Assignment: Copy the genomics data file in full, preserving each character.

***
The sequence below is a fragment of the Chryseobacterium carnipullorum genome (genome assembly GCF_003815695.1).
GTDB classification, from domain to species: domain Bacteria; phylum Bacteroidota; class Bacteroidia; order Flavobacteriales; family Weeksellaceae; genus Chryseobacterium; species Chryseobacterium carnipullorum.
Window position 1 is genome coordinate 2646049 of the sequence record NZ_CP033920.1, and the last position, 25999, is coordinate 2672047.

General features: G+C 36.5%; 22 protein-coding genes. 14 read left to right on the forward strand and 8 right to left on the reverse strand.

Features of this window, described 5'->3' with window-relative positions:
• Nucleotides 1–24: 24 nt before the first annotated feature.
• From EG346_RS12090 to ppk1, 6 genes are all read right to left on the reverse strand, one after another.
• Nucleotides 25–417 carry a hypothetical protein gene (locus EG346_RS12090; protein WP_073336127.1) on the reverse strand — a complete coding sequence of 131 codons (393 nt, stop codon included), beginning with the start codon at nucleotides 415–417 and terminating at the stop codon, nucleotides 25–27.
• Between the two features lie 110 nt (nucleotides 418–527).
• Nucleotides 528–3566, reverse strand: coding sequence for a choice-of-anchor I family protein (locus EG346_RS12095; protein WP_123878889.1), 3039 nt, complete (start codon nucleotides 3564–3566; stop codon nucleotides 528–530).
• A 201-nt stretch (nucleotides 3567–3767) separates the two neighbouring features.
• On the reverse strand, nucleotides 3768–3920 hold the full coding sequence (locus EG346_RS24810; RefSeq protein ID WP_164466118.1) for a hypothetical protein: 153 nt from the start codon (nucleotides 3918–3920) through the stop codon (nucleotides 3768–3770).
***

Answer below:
The sequence below is a fragment of the Chryseobacterium carnipullorum genome (genome assembly GCF_003815695.1).
GTDB classification, from domain to species: domain Bacteria; phylum Bacteroidota; class Bacteroidia; order Flavobacteriales; family Weeksellaceae; genus Chryseobacterium; species Chryseobacterium carnipullorum.
Window position 1 is genome coordinate 2646049 of the sequence record NZ_CP033920.1, and the last position, 25999, is coordinate 2672047.

General features: G+C 36.5%; 22 protein-coding genes. 14 read left to right on the forward strand and 8 right to left on the reverse strand.

Features of this window, described 5'->3' with window-relative positions:
• Nucleotides 1–24: 24 nt before the first annotated feature.
• From EG346_RS12090 to ppk1, 6 genes are all read right to left on the reverse strand, one after another.
• Nucleotides 25–417 carry a hypothetical protein gene (locus EG346_RS12090; protein WP_073336127.1) on the reverse strand — a complete coding sequence of 131 codons (393 nt, stop codon included), beginning with the start codon at nucleotides 415–417 and terminating at the stop codon, nucleotides 25–27.
• Between the two features lie 110 nt (nucleotides 418–527).
• Nucleotides 528–3566, reverse strand: coding sequence for a choice-of-anchor I family protein (locus EG346_RS12095; protein WP_123878889.1), 3039 nt, complete (start codon nucleotides 3564–3566; stop codon nucleotides 528–530).
• A 201-nt stretch (nucleotides 3567–3767) separates the two neighbouring features.
• On the reverse strand, nucleotides 3768–3920 hold the full coding sequence (locus EG346_RS24810; RefSeq protein ID WP_164466118.1) for a hypothetical protein: 153 nt from the start codon (nucleotides 3918–3920) through the stop codon (nucleotides 3768–3770).